At lower swing speeds, switching weight to the rear created an additional 600 RPM of backspin and an extra three yards of height, plus a steeper descent angle, helping keep shots in the air for longer to maximise carry distance.
WATCH: Best 2021 Fairway Wood video
Best Fairway Woods 2021 – The Best of the Rest
Whilst these models didn't quite impress us as much as the best fairway woods of 2021, they are still great options and well worth considering; or, even better, testing for yourself.
The Srixon ZX fairway wood very nearly snuck amongst our top performers of the year.
The head is very cute, almost triangular in shape, and our test pro really liked the sound and feel.
It’s also very powerful, ranking amongst our longest fairways of the year (tied 2nd with the Honma T//World GS).
The only reason we didn’t quite feel the Srixon ZX was top performer material was a lack of forgiveness. It losts 25 yards of carry distance on off-centre hits, which is a significant drop-off. Spin rates varied quite a lot on poor strikes, too.
It's still a really desirable fairway wood for 2021, but one to test for yourself before buying.
RELATED: Srixon ZX fairway wood review
We very rarely recommend ‘players’ style fairway woods as it’s no secret they can be punishing for club golfers. But the Titleist TSi3 performed very well for our test pro, so it would be unfair not to highlight and reward it’s performance.
Our data has the Titleist TSi3 down as our joint 4th longest fairway of the year.
The Titleist TSi3 didn’t rip up any trees in terms of ball speed protection but it was 3.5% better at protecting carry distance than the Srixon ZX.
For accomplished players who back themselves to hit the middle of the face, the Titleist TSi3 is a strong option, especially as it's one of very few models to offer a movable sole weight that lets you dial in your preferred shot shape.
RELATED: Titleist TSi3 fairway wood review
PXG’s goal for the 0211 family was to design a range that performs for a very wide audience of golfers for sensible money. In our tests, the PXG 0211 fairway, like the matching driver, hybrid and iron, performs exceptionally well against the leading competition.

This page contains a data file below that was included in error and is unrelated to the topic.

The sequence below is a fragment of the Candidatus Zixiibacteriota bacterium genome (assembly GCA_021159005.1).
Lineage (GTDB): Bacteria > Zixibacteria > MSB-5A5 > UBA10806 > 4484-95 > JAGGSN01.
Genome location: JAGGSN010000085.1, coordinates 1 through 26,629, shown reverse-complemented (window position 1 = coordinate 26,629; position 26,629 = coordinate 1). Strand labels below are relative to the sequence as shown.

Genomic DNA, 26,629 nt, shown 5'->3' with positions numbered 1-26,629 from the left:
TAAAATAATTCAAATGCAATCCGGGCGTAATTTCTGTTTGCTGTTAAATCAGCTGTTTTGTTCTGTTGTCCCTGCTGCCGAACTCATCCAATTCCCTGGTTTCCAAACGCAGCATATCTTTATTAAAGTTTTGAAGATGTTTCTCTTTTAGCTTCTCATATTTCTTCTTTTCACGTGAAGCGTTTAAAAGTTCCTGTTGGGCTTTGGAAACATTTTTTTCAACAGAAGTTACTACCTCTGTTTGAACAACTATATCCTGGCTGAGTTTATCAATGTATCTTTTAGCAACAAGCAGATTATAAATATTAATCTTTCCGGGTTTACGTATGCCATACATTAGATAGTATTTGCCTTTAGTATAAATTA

A lot of club golfers will love the slightly bigger head (compared to PXG's smaller 0341 X), because it manages to look really friendly and forgiving without appearing big and clunky.
The PXG 0211 offers a good blend of spin control and forgiveness, without focusing on either one at the expense of the other. It delivered decent distance, averaging over 250 yards. It was also very good for protecting carry distance (4th best), which means we reckon it’s a great fairway wood for club golfers.
RELATED: PXG 0211 fairway wood review
Since TaylorMade introduced titanium fairway woods to their line-up, the likes of Dustin Johnson, Rory McIlroy and Tiger Woods have all made the switch to titanium.
A common reason we hear for making the switch is not more distance, but how players get the same ball speed from more loft. That means Rory and co can increase loft and hit shots higher, which means they stop quicker on approach shots, without sacrificing distance.
As good as the TaylorMade SIM2 Titanium is, we don't think it will be a particularly popular choice among the public. Why? Because the TaylorMade SIM2 Titanium's clever construction means a price tag of £369. The vast majority of club golfers will prefer the TaylorMade SIM2 Max as it delivers maximum power for less cash.
Year on year, as more golfers realise bigger footprint fairways are more forgiving, cute little fairway wood heads are disappearing fast. But if small and cute is your thing, you really need to have a look at the Callaway Epic Speed in 2021, because it’s a cracker.
The Callaway Epic Speed head didn’t quite bag top spot for ball speed or carry distance, but it was the 6th longest fairway of 2021 and just three yards back from the longest (the TaylorMade SIM2 Max).
As enthusiastic as we are about the Callaway Epic Speed fairway wood, it’s worth sprinkling a few droplets of reality into any buying decision. Remember, at some stage you will likely face a fairway wood shot over sand or water. Our data shows a slightly necked shot with the Callaway Epic Speed fairway is likely to cost you 25 yards, which means a sandy or watery grave for your ball, whereas the more forgiving Callaway Epic Max with a drop off of just 13 yards is much more likely to see you over the danger and keep your score going.
If you’re the type of above average swing speed player who hits a lot of fairway woods from the tee box, we reckon the Cobra Radspeed Big Tour will do a really decent job for you. Be under no illusions, anyone considering the model will need really good amounts of club speed to successfully launch this low and forward CG fairway from the tee or turf.
As you’d expect with any tour level offering, the Cobra Radspeed Big Tour's head sits really nicely at address, and despite the name it’s not actually that big at all.
If you’ve tried Cobra fairway woods before and not been a huge fan of the sole rails, you’ll be pleased to hear the Big Tour’s are virtually non-existent compared to the standard Cobra Radspeed.
In the hands of our test pro, the Cobra Radspeed Big Tour was the joint 4th longest fairway wood of the year, it also only dropped four yards more carry distance than the most forgiving fairway wood in the test. Put all that together and we reckon the Cobra Radspeed Big Tour will be a good performer in the hands of fast swing speed players.